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Merger & Acquisition (M&A) Acronyms, Abbreviations and Definitions

Mergers and Acquisitions

Here we summarize common Mergers & Acquisitions (M&A) acronyms, abbreviations and definitions used in the M&A process.

The M&A Process

One of the first documents used in the M&A process is a one to three page no-names summary description of the opportunity typically called a teaser.  If the teaser is of interest then parties will sign an NDA or CA (Non-Disclosure Agreement or Confidentiality Agreement) to receive more detailed information about the company.  The comprehensive information document is called a CIM or just IM or sometimes OM (Confidential Information Memorandum or Information Memorandum or Offering Memorandum).

In order to assess whether parties reviewing the CIM are worthy of moving forward they are typically asked to issue a non-binding EOI or IOI (Expression of Interest or Indication of Interest) which will identify a valuation range, rationale for their interest and transaction structure parameters.

If the EOI is acceptable, potential purchasers are provided with more information typically in the form of monthly income statements, revenue and customer analyses and whatever else is important to the potential purchaser under the circumstances.  At this stage the potential purchaser and seller will meet in person and a Data Room is set up that will contain the actual contracts to allow the purchaser to verify that everything that has been represented to date is actually true (these days data rooms are typically virtual data rooms online).

Subsequent to this an LOI (Letter of Intent) is sought and upon signing the LOI, a period of exclusive due diligence is awarded to the single final successful party.  Once the potential purchaser is sufficiently comfortable, work will begin on the PSA (Purchase and Sale Agreement) and signature on this document and its many companions will consist of the closing.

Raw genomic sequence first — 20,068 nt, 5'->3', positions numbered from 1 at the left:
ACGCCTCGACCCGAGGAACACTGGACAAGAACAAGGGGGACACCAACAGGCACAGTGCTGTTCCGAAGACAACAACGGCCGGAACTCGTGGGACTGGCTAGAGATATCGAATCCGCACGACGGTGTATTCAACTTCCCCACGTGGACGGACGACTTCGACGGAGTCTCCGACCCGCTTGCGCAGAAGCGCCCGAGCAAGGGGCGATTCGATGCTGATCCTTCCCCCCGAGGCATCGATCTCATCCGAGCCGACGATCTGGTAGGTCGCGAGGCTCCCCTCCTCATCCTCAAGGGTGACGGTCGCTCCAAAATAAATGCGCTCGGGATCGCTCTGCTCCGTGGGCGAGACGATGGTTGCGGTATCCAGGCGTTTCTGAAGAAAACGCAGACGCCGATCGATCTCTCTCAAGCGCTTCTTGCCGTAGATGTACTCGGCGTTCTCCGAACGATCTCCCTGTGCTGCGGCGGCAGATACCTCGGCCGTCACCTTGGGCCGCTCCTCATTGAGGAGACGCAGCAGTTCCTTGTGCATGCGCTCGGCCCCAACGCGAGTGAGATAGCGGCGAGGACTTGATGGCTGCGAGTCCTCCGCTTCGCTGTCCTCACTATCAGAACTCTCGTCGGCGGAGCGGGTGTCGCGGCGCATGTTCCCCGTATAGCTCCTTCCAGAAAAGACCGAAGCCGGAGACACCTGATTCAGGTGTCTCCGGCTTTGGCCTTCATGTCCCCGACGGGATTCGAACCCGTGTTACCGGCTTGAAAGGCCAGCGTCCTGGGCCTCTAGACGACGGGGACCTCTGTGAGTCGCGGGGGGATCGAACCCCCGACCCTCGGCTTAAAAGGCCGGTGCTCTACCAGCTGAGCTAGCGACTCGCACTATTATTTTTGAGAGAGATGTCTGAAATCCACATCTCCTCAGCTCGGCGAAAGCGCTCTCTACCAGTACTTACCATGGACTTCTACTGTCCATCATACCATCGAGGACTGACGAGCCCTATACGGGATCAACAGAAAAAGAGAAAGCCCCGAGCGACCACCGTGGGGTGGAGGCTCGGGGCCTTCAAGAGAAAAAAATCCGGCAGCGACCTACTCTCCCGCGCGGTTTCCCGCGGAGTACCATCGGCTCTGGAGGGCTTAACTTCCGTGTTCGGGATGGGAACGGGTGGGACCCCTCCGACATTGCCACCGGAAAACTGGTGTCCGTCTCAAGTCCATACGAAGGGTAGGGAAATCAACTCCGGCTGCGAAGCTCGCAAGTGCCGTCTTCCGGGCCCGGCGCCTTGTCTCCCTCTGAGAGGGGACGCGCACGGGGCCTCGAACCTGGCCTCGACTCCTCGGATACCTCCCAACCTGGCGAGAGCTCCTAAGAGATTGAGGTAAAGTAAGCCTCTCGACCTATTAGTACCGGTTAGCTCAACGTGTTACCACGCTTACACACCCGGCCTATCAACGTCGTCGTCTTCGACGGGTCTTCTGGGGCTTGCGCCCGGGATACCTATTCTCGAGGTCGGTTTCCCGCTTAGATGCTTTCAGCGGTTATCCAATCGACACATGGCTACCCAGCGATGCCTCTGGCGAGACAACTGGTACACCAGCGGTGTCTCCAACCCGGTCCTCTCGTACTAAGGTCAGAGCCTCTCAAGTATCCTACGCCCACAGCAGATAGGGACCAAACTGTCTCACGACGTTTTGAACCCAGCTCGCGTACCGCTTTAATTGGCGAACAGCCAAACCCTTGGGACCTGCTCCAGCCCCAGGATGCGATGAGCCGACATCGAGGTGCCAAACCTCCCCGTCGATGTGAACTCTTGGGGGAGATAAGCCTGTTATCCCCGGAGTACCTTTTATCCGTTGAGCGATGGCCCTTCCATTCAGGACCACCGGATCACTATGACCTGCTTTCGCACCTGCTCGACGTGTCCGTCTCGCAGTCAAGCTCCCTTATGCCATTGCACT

Transaction Structure

The PSA can be in the form of a Share Purchase Agreement (SPA) or an Asset Purchase Agreement (APA) and will define the deal structure which may contain a hold-back and/or a VTB (Vendor Take Back).  A hold-back is cask kept in escrow typically for a period of less than one year and contingent on such things as receivables being paid, customers being retained or any indemnity claims the purchaser may have a right to as defined in the PSA.  A VTB or vendor note is a purchase loan from the seller to the buyer.  This is typically subordinated to a senior lender (i.e. a bank) and is usually of a term longer than one year.

There can also be earn-outs or earn-ins.  An earn-out is a component of the purchase price that is contingent on future performance of the business and and earn-in provides the buyer with a greater amount of equity over time based on performance.  An earn-in is often used in MBOs where the buying management team partners with Private Equity to complete the deal.

Finance and Valuation Terms

On the financial/valuation side, there are acronyms such as EBT, EBIT and EBITDA (Earnings Before Tax, Earnings Before Interest and Tax, Earnings Before Interest, Taxes and Depreciation and Amortization (i.e. non-cash items), EV and TEV (Enterprise Value and Total Enterprise Value, which equals equity plus funded debt), FYE (Fiscal Year End), LTM (Last Twelve Months), and YOY (Year Over Year).

When it comes to business plans, you will see the term TAM (Total Addressable Market) and with respect to revenues, they will be characterized by type, you will see MRR and ARR (Monthly Recurring Revenue and Annual Recurring Revenue).  New acronyms pop up every day so check back here we will try to keep this updated.

Recommended Further Reading

For more on how long an acquisition takes, see: How Long Does it Take to Sell a Business?

For a more in depth review of CIMs, NDAs and PSAs, see:  Terminology and Documentation

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